The redwood double doors are embedded with rubies in a pattern that reminds you of a pomegranate split in half. They glitter in the light, while the black iron handles sport thorns that threaten to pierce your skin.
The room beckons. You enter, and the door closes behind you.
A large bedroom contains a low, wide bed made up with fox furs and red satin sheets. Gauzy red drapes flutter from the ceiling to surround it. A red vanity with a mirror stands against one wall, and a bowl of fruit sits on a low redwood table. Torch-shaped gas lamps light the room, embedded at even intervals in the wheat-patterned ivory wallpaper. A perfect deer skeleton stands in the corner, tied together with golden wire and posed to look as though it were grazing.The Book of Rooms is the first supplement for Bluebeard’s Bride, a tabletop role playing game where you and your friends explore Bluebeard’s home as the Bride, creating your own beautifully tragic version of the classic dark fairy tale. Behind each door of the Book of Rooms is a chamber full of everything a Groundskeeper could ever need to awe Bluebeard’s new bride, ready to use at the table. Lock yourself in and marvel at these fully illustrated rooms, each with fleshed-out threats to the Bride, mysterious objects that cajole closer inspection, and horrors that lurk in the shadows, including:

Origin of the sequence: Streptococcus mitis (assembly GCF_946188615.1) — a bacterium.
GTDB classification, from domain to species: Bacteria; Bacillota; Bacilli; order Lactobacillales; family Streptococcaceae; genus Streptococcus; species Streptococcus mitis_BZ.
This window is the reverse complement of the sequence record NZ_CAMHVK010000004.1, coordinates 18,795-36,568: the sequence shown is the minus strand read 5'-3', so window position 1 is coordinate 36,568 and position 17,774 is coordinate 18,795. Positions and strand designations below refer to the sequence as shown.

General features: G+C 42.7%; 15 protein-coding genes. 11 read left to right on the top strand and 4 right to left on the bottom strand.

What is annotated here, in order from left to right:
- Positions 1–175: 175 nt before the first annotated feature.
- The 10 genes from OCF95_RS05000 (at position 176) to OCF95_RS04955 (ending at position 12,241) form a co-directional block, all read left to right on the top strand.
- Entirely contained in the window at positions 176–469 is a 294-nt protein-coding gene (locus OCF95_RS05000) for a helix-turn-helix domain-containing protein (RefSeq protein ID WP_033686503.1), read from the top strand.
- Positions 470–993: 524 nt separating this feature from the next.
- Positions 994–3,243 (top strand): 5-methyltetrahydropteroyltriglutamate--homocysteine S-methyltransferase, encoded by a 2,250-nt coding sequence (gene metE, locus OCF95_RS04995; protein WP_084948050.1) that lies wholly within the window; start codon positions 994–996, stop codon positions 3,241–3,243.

- The Tea Room: You are cramped on all sides by cabinets full of the most delicate hand-painted china. A very feminine, blue floral damask wallpaper covers all the walls and the floor. The air is close, suffocating, and you have trouble breathing. A iridescent blue sofa invites anyone who lays eyes on it to try its comfortable shape.
- The Kitchen: The kitchen itself is a broad stone room with an uneven floor. An ancient metal oven is next to the fireplace, which is just barely smoking, a cold stewpot suspended from a hook nearby. A rotund man in a poorly fitting white apron and chef hat dozes on a chair next to a central table. A cleaver tied to his belt scrapes over the floor, back and forth with every labored breath he takes.
- The Bathhouse: The air in the bathhouse is filled with the heady scent of perfumed oils, torrid and oppressive. Steam floods over the floor, where there is a steel drain forged to appear like lush foliage with flowers and leaves. Soft whines escape the drain, the pipes below exhaling from the heat. Your fingers just fit through the patterned drain. Straining through the slats you feel them rub against a soft, wet mass.